I spent three months in Detroit in 1998, and only two nights in 2015, but I noticed huge differences in the Greektown neighborhood I once called home. First of all, it now sports the Greektown Casino, which is a sprawling gaming complex with slots and table games, restaurants, and theaters. It wasn't as seedy as I'd expected being Detroit, and the place was hopping with hundreds of people pre-gaming the Cubs-Tigers Wednesday night game, dressed in jerseys and caps of both teams. I can't say the slots were particularly loose, as I lost $20 trying to play the Hot Hot Penny bonus which never happened, but it took me an hour and a half to lose my gambling money. Not a terrible day at the slots for a low roller like me.

I also noticed that the seediest strip club I've ever been into, which was directly across the street from where I once lived, is now called a "Gentlemen's Club." Progress.

Detroit's on the upswing, it seems, and the teenage Comerica Park stands as a modern baseball shrine, surrounded by echoes of the Tigers' great baseball history. Historical Tiger towers stand like totem poles along the downstairs concourses, each one commemorating a decade of Tiger baseball history. Comerica's picnic/concession areas house a carousel where you can "ride the tiger." and a Ferris wheel where you can get a low flying bird's eye view of Ford Field (the football stadium, right next door), the picnic area, and a cop car parked across the street. Comerica is family-oriented, for families that prefer amusement park rides to watching baseball games.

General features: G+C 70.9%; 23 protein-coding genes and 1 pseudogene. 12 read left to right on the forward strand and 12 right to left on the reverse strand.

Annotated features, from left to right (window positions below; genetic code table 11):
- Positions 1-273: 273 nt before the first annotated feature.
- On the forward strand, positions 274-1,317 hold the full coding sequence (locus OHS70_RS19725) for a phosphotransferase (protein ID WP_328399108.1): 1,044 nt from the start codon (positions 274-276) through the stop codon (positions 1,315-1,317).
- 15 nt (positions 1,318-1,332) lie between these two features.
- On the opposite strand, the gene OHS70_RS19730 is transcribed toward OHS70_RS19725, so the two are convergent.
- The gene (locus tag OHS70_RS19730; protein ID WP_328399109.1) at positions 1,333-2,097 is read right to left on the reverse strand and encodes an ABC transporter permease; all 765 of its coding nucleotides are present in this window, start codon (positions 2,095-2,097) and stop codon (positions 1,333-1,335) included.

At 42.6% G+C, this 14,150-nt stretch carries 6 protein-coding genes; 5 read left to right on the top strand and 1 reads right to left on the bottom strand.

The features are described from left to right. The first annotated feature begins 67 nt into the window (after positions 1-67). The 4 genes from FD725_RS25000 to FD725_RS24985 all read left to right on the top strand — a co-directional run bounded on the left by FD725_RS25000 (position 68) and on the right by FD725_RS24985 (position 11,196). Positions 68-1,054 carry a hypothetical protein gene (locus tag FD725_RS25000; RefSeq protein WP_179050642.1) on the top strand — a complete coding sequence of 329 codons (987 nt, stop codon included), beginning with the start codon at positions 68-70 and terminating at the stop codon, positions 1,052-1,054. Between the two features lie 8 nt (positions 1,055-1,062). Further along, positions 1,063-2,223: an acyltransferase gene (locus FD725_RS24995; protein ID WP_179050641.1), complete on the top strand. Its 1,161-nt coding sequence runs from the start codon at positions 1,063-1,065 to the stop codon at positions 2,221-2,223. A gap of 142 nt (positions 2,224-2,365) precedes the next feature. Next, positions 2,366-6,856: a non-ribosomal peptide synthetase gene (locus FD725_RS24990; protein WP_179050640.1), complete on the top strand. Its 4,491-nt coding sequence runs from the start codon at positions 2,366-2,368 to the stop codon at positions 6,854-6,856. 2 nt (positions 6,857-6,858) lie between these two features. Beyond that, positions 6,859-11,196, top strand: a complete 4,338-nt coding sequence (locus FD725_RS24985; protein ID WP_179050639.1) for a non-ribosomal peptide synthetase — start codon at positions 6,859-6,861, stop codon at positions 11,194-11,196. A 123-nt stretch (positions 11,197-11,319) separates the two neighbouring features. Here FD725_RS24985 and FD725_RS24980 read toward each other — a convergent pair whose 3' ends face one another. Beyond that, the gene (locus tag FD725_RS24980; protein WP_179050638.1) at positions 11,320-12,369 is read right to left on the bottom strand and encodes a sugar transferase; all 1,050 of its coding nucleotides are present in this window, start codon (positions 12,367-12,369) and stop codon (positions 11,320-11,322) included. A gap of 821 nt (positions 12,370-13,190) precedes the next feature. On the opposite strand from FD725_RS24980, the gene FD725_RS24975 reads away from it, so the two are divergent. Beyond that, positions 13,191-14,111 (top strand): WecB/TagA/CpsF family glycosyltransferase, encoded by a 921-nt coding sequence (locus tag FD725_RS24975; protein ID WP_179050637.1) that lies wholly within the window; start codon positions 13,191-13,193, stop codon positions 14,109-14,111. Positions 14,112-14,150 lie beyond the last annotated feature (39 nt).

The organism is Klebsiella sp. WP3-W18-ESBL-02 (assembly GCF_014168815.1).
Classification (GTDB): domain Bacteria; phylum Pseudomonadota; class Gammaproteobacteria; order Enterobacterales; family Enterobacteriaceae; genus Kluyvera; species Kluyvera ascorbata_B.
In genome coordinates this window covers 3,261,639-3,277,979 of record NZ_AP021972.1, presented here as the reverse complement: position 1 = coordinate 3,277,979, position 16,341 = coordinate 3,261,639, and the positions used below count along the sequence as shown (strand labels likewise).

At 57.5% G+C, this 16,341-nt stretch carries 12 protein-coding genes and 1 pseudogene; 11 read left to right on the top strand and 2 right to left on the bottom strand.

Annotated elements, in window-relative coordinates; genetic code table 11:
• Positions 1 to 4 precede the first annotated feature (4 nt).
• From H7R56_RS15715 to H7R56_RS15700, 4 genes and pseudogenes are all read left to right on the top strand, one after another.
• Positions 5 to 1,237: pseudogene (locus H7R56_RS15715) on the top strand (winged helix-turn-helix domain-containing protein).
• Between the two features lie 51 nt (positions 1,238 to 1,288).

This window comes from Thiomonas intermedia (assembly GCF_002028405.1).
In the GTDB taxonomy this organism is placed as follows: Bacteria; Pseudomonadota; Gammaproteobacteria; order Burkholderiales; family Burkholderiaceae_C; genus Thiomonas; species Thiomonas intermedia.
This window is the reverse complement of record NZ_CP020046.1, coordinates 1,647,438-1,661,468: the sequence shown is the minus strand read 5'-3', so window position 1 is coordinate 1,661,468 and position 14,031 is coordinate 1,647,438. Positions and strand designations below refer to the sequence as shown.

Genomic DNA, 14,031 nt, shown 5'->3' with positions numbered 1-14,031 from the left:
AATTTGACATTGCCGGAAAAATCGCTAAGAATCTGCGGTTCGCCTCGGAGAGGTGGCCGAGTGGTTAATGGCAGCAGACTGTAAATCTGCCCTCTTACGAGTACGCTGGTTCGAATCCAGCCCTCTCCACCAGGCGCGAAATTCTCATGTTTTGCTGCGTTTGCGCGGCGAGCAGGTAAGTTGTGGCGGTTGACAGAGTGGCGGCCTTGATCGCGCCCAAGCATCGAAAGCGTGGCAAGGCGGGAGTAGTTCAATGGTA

Its brick facade hearkens back to older classic ballparks like our beloved Wrigley Field, but the most impressive aspect of the look of the stadium is that it's guarded by a half dozen or more giant stone tigers. They appear ferocious and ready to pounce and are as intimidating as they are impressive.

There's also a statue garden in left field. The sculptures bring to life Tiger greats like a sliding Ty Cobb and a ball jumping off the bat of Hank Greenberg. The statues are so incredibly detailed and life like, that you half-expect Al Kaline to burst out of his stainless steel shell and take his position in right field.